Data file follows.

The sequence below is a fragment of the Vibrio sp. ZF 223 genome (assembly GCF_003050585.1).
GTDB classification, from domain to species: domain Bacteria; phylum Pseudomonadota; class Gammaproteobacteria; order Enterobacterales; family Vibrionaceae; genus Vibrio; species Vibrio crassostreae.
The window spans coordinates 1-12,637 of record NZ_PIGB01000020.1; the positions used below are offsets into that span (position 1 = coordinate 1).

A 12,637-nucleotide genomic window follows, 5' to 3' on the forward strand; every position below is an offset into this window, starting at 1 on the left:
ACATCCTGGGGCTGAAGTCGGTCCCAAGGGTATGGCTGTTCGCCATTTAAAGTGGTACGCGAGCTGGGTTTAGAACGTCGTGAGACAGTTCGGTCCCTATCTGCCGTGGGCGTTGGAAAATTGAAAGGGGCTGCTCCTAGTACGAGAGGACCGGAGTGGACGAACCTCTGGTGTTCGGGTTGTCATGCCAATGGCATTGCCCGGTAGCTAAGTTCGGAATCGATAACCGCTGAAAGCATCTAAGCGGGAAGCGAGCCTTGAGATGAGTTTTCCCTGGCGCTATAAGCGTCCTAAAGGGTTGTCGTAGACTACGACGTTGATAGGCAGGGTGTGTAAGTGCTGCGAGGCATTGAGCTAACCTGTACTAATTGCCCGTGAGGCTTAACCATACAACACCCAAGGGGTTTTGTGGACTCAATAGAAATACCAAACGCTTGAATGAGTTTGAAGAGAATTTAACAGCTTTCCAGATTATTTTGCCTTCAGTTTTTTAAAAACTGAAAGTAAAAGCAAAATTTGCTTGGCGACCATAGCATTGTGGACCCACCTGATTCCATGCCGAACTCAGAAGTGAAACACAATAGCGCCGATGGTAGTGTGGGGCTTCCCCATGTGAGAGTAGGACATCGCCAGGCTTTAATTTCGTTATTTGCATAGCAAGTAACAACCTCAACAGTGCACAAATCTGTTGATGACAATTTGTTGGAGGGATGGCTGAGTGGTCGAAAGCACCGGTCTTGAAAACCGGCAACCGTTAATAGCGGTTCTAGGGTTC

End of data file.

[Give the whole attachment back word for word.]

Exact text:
The sequence below is a fragment of the Vibrio sp. ZF 223 genome (assembly GCF_003050585.1).
GTDB classification, from domain to species: domain Bacteria; phylum Pseudomonadota; class Gammaproteobacteria; order Enterobacterales; family Vibrionaceae; genus Vibrio; species Vibrio crassostreae.
The window spans coordinates 1-12,637 of record NZ_PIGB01000020.1; the positions used below are offsets into that span (position 1 = coordinate 1).

A 12,637-nucleotide genomic window follows, 5' to 3' on the forward strand; every position below is an offset into this window, starting at 1 on the left:
ACATCCTGGGGCTGAAGTCGGTCCCAAGGGTATGGCTGTTCGCCATTTAAAGTGGTACGCGAGCTGGGTTTAGAACGTCGTGAGACAGTTCGGTCCCTATCTGCCGTGGGCGTTGGAAAATTGAAAGGGGCTGCTCCTAGTACGAGAGGACCGGAGTGGACGAACCTCTGGTGTTCGGGTTGTCATGCCAATGGCATTGCCCGGTAGCTAAGTTCGGAATCGATAACCGCTGAAAGCATCTAAGCGGGAAGCGAGCCTTGAGATGAGTTTTCCCTGGCGCTATAAGCGTCCTAAAGGGTTGTCGTAGACTACGACGTTGATAGGCAGGGTGTGTAAGTGCTGCGAGGCATTGAGCTAACCTGTACTAATTGCCCGTGAGGCTTAACCATACAACACCCAAGGGGTTTTGTGGACTCAATAGAAATACCAAACGCTTGAATGAGTTTGAAGAGAATTTAACAGCTTTCCAGATTATTTTGCCTTCAGTTTTTTAAAAACTGAAAGTAAAAGCAAAATTTGCTTGGCGACCATAGCATTGTGGACCCACCTGATTCCATGCCGAACTCAGAAGTGAAACACAATAGCGCCGATGGTAGTGTGGGGCTTCCCCATGTGAGAGTAGGACATCGCCAGGCTTTAATTTCGTTATTTGCATAGCAAGTAACAACCTCAACAGTGCACAAATCTGTTGATGACAATTTGTTGGAGGGATGGCTGAGTGGTCGAAAGCACCGGTCTTGAAAACCGGCAACCGTTAATAGCGGTTCTAGGGTTC